I’ve written before about using the “Daily Check In” to gauge how students are feeling at the start of health education class. At the start of every class, students fill out a quick Google Form letting me know which zone from the Zones of Regulation they’re in.

By taking a few minutes to honestly assess their emotional state, students demonstrate the SEL competency of self-awareness at the start of every class.

Teachers can build off of this information and give students the opportunity to demonstrate responsible decision-making or self-management if students are provided with tools to assist them in handling their emotions.


The recently released Health Education/SEL Crosswalk from SHAPE America is a pathway that connects skills-based health education with social and emotional learning. The Crosswalk aligns social and emotional learning competencies and sub-competencies with the standards and performance indicators of the National Health Education Standards (NHES). It can be used for both unit planning and for building a positive classroom environment.

The Crosswalk is a great starting point for making the connection between SEL and the National Health Education Standards explicitly and directly in your units, assessments, and lessons. It’s been helpful as I look at ways to better infuse SEL into my instruction in the future.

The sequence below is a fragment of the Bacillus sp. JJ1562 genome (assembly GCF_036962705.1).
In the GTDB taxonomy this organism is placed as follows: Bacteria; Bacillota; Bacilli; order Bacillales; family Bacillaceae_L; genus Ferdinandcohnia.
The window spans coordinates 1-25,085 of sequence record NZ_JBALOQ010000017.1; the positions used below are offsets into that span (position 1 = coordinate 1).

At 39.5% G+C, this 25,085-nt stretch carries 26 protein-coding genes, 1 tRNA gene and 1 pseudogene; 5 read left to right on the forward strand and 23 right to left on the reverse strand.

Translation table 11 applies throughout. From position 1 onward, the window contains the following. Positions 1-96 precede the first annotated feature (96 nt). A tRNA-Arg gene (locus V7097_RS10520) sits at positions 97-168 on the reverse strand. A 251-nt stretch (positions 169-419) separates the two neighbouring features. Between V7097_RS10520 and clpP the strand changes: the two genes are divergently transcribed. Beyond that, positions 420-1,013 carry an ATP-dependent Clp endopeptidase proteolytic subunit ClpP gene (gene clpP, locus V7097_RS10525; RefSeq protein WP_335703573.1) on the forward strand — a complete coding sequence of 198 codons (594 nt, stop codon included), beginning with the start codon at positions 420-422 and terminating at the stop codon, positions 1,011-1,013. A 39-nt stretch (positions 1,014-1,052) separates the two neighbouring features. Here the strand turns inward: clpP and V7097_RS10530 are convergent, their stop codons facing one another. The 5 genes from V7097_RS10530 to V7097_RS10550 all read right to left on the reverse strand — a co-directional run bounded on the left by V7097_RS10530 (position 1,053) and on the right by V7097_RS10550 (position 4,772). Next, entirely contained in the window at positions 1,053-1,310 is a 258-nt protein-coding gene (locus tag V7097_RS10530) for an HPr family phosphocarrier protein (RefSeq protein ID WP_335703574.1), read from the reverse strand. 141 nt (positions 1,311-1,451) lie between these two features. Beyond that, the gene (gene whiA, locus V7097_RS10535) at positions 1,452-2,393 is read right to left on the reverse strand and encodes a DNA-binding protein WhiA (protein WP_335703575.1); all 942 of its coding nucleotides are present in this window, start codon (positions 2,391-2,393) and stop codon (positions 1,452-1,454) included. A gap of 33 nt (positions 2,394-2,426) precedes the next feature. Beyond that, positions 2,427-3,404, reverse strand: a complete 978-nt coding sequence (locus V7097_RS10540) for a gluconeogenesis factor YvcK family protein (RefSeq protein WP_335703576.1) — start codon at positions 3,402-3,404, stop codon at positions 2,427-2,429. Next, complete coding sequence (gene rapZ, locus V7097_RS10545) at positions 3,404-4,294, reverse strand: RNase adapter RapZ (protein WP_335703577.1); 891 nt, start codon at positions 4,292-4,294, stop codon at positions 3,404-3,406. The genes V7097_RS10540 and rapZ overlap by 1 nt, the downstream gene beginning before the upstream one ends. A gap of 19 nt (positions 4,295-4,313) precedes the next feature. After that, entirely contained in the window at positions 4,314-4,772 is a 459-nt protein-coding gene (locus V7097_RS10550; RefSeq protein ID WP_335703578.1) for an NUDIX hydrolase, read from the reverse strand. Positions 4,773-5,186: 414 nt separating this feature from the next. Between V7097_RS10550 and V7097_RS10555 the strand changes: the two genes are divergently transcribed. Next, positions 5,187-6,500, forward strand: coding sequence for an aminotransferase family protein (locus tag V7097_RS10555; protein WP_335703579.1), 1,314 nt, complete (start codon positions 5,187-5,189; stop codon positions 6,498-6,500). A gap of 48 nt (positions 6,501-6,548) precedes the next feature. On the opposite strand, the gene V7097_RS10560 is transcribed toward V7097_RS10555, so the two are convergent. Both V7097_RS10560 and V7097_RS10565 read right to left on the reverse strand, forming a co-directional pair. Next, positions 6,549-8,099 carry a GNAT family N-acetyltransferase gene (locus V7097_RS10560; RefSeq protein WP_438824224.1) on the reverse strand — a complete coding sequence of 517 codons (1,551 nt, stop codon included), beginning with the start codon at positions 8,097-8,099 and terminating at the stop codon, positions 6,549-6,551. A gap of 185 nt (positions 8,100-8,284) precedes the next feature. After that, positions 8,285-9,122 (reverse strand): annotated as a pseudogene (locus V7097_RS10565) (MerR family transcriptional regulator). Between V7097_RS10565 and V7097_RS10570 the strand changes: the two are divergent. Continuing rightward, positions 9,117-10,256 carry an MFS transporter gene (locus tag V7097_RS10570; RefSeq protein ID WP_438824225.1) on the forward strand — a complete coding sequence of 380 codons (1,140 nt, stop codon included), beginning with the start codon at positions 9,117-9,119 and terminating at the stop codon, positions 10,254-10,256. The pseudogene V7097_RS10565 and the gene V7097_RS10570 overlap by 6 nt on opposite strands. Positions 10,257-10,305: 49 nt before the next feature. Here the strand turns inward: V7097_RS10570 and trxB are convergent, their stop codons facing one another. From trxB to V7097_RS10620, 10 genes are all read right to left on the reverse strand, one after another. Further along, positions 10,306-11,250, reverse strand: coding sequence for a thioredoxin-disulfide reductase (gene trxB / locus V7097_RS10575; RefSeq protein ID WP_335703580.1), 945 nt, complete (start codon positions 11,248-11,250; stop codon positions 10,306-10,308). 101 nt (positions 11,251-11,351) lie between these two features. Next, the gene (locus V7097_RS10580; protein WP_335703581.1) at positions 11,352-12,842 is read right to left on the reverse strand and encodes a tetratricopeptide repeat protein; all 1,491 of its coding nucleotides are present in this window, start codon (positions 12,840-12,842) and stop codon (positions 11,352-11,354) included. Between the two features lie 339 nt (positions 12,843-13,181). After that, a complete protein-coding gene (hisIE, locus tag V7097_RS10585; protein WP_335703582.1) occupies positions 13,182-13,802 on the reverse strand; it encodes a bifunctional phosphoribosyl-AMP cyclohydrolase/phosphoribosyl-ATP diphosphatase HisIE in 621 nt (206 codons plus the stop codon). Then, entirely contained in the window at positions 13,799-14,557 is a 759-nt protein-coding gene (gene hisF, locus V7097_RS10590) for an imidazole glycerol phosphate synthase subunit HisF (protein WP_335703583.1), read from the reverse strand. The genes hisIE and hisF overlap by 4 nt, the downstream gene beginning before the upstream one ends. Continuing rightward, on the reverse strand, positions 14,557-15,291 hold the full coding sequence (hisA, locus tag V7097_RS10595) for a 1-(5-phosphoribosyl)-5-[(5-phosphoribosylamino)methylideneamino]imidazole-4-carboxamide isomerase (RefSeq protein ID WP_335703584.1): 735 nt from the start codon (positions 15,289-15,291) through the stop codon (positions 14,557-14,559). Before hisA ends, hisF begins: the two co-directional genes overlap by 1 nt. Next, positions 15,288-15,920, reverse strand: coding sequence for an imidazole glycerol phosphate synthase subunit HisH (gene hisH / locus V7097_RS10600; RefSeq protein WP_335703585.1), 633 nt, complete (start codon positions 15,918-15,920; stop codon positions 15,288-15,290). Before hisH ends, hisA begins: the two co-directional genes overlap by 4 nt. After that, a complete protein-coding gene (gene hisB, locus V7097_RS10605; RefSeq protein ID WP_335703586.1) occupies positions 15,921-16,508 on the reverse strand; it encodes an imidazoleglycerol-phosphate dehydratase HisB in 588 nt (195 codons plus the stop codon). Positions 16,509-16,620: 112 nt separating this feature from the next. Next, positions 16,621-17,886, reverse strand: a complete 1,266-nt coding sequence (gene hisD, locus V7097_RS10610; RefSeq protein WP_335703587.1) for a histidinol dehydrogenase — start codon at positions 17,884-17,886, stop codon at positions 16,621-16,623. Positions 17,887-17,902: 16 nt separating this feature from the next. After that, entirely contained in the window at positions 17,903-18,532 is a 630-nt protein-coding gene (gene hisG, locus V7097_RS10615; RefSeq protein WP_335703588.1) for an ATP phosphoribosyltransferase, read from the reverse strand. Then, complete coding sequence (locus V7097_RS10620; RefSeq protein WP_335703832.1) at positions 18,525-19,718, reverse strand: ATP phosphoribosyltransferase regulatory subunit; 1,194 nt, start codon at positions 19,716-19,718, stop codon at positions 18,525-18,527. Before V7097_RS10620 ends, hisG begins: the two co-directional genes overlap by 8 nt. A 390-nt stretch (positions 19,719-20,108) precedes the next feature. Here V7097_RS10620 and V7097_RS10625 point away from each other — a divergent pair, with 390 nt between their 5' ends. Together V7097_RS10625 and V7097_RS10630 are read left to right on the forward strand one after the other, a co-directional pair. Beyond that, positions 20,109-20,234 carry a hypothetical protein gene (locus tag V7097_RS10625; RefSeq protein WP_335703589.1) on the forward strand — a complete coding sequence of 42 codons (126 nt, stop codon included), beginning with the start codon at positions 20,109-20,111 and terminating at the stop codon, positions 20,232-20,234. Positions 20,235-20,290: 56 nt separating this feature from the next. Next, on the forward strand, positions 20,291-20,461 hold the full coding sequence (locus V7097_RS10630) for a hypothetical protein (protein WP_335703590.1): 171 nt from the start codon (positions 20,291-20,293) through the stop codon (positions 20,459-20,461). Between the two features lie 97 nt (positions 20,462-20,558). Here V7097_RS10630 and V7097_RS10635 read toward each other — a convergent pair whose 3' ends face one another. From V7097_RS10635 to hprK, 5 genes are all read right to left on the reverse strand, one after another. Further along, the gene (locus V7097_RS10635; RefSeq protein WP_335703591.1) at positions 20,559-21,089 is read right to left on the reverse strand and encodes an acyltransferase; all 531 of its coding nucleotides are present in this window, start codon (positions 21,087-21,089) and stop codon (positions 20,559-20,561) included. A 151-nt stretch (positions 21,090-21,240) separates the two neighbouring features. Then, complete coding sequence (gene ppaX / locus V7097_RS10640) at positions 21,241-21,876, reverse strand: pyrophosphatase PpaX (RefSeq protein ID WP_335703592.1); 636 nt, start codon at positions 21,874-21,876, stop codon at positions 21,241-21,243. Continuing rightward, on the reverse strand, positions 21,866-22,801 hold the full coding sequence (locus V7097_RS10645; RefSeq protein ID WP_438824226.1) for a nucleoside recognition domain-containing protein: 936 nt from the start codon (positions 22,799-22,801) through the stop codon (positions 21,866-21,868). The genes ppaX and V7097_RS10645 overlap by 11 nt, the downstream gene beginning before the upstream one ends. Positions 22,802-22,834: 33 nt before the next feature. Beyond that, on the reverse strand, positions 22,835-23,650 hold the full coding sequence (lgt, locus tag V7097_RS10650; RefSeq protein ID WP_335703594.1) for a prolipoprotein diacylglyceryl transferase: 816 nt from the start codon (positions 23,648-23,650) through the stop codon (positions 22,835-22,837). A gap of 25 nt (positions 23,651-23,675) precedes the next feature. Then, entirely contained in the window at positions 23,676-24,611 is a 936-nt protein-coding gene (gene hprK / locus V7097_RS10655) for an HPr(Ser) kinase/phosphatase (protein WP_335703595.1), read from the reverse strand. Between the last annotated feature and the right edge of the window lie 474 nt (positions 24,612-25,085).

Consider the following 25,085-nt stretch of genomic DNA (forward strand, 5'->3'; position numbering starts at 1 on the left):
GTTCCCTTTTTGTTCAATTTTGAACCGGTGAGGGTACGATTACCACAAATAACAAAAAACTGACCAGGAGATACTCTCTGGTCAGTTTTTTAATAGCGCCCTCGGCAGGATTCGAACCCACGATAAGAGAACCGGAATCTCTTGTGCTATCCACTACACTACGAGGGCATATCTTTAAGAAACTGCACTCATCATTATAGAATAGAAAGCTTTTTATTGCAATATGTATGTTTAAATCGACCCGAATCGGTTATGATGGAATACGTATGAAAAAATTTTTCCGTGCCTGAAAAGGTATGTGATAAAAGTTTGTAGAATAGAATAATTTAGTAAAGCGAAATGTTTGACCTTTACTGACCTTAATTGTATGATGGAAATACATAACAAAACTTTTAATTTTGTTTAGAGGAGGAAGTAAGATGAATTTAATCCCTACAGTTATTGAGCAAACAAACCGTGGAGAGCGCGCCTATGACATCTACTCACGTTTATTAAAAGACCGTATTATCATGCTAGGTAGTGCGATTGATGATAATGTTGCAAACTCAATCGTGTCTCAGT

For example, in our sixth-grade health education classes this year, students learn interpersonal communication skills that help them seek support from a trusted adult if they’re being bullied.

We’ve taken NHES performance indicator 4.8.4 (“Demonstrate how to ask for assistance to enhance the health of self and others”) and infused it as, “Demonstrate how to ask for assistance when bullied” as a main objective.

Next, we look for performance indicator 4.8.4 in the Health Education/SEL Crosswalk. The SEL competency of Relationship Skills is linked to the National Health Education Standard of interpersonal communication, more specifically with the sub-competencies of communication, social engagement, relationship building, and teamwork.